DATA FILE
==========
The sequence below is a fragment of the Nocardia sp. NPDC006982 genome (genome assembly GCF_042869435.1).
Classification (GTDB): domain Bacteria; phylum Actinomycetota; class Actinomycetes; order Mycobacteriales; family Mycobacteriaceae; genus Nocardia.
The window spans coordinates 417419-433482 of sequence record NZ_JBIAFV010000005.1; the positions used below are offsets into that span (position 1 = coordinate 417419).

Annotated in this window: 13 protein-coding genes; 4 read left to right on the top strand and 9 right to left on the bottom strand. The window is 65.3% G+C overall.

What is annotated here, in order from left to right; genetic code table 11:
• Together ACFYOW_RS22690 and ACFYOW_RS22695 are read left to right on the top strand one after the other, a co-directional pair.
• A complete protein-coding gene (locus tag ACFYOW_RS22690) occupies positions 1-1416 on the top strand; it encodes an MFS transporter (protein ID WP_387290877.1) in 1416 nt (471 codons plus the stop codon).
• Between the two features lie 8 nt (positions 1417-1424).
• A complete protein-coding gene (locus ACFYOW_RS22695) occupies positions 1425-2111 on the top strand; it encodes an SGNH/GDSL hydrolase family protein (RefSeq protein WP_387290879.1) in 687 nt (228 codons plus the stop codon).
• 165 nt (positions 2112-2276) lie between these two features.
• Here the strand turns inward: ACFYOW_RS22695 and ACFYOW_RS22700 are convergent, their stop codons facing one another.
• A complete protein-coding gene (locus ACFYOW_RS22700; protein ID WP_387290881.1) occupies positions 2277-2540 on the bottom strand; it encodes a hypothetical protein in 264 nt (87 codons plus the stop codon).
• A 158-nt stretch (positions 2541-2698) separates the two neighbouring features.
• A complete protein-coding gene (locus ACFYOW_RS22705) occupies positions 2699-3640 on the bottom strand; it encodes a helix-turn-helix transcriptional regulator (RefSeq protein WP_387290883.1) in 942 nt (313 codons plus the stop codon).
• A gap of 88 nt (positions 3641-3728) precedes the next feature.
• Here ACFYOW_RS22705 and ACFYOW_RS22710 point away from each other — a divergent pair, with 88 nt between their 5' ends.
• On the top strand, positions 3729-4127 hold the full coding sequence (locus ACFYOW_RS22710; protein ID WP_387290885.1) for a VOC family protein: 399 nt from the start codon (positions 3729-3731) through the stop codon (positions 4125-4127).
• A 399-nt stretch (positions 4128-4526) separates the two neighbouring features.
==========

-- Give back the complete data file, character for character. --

The sequence below is a fragment of the Nocardia sp. NPDC006982 genome (genome assembly GCF_042869435.1).
Classification (GTDB): domain Bacteria; phylum Actinomycetota; class Actinomycetes; order Mycobacteriales; family Mycobacteriaceae; genus Nocardia.
The window spans coordinates 417419-433482 of sequence record NZ_JBIAFV010000005.1; the positions used below are offsets into that span (position 1 = coordinate 417419).

Annotated in this window: 13 protein-coding genes; 4 read left to right on the top strand and 9 right to left on the bottom strand. The window is 65.3% G+C overall.

What is annotated here, in order from left to right; genetic code table 11:
• Together ACFYOW_RS22690 and ACFYOW_RS22695 are read left to right on the top strand one after the other, a co-directional pair.
• A complete protein-coding gene (locus tag ACFYOW_RS22690) occupies positions 1-1416 on the top strand; it encodes an MFS transporter (protein ID WP_387290877.1) in 1416 nt (471 codons plus the stop codon).
• Between the two features lie 8 nt (positions 1417-1424).
• A complete protein-coding gene (locus ACFYOW_RS22695) occupies positions 1425-2111 on the top strand; it encodes an SGNH/GDSL hydrolase family protein (RefSeq protein WP_387290879.1) in 687 nt (228 codons plus the stop codon).
• 165 nt (positions 2112-2276) lie between these two features.
• Here the strand turns inward: ACFYOW_RS22695 and ACFYOW_RS22700 are convergent, their stop codons facing one another.
• A complete protein-coding gene (locus ACFYOW_RS22700; protein ID WP_387290881.1) occupies positions 2277-2540 on the bottom strand; it encodes a hypothetical protein in 264 nt (87 codons plus the stop codon).
• A 158-nt stretch (positions 2541-2698) separates the two neighbouring features.
• A complete protein-coding gene (locus ACFYOW_RS22705) occupies positions 2699-3640 on the bottom strand; it encodes a helix-turn-helix transcriptional regulator (RefSeq protein WP_387290883.1) in 942 nt (313 codons plus the stop codon).
• A gap of 88 nt (positions 3641-3728) precedes the next feature.
• Here ACFYOW_RS22705 and ACFYOW_RS22710 point away from each other — a divergent pair, with 88 nt between their 5' ends.
• On the top strand, positions 3729-4127 hold the full coding sequence (locus ACFYOW_RS22710; protein ID WP_387290885.1) for a VOC family protein: 399 nt from the start codon (positions 3729-3731) through the stop codon (positions 4125-4127).
• A 399-nt stretch (positions 4128-4526) separates the two neighbouring features.